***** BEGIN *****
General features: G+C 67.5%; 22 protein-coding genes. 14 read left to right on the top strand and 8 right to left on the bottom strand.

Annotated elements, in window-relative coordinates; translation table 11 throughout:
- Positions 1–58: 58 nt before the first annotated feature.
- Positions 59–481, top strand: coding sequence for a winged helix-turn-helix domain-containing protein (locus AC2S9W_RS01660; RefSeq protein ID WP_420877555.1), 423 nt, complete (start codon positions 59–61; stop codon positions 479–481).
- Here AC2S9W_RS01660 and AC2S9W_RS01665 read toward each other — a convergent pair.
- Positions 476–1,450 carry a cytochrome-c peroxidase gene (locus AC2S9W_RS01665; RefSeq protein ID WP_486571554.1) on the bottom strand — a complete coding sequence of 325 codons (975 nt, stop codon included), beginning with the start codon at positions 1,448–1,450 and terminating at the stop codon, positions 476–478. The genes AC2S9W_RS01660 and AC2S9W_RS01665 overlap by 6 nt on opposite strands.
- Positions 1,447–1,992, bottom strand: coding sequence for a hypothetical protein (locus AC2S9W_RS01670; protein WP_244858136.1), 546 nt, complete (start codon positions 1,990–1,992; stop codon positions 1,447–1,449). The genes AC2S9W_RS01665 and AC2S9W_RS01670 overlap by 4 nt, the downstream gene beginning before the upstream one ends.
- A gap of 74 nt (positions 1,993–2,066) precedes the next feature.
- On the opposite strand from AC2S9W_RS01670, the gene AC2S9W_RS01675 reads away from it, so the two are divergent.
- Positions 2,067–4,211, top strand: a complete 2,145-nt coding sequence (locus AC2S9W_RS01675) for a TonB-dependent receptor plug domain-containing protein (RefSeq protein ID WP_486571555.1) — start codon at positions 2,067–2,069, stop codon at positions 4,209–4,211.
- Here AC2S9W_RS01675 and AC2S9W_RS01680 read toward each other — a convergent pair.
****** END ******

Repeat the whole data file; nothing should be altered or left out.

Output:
General features: G+C 67.5%; 22 protein-coding genes. 14 read left to right on the top strand and 8 right to left on the bottom strand.

Annotated elements, in window-relative coordinates; translation table 11 throughout:
- Positions 1–58: 58 nt before the first annotated feature.
- Positions 59–481, top strand: coding sequence for a winged helix-turn-helix domain-containing protein (locus AC2S9W_RS01660; RefSeq protein ID WP_420877555.1), 423 nt, complete (start codon positions 59–61; stop codon positions 479–481).
- Here AC2S9W_RS01660 and AC2S9W_RS01665 read toward each other — a convergent pair.
- Positions 476–1,450 carry a cytochrome-c peroxidase gene (locus AC2S9W_RS01665; RefSeq protein ID WP_486571554.1) on the bottom strand — a complete coding sequence of 325 codons (975 nt, stop codon included), beginning with the start codon at positions 1,448–1,450 and terminating at the stop codon, positions 476–478. The genes AC2S9W_RS01660 and AC2S9W_RS01665 overlap by 6 nt on opposite strands.
- Positions 1,447–1,992, bottom strand: coding sequence for a hypothetical protein (locus AC2S9W_RS01670; protein WP_244858136.1), 546 nt, complete (start codon positions 1,990–1,992; stop codon positions 1,447–1,449). The genes AC2S9W_RS01665 and AC2S9W_RS01670 overlap by 4 nt, the downstream gene beginning before the upstream one ends.
- A gap of 74 nt (positions 1,993–2,066) precedes the next feature.
- On the opposite strand from AC2S9W_RS01670, the gene AC2S9W_RS01675 reads away from it, so the two are divergent.
- Positions 2,067–4,211, top strand: a complete 2,145-nt coding sequence (locus AC2S9W_RS01675) for a TonB-dependent receptor plug domain-containing protein (RefSeq protein ID WP_486571555.1) — start codon at positions 2,067–2,069, stop codon at positions 4,209–4,211.
- Here AC2S9W_RS01675 and AC2S9W_RS01680 read toward each other — a convergent pair.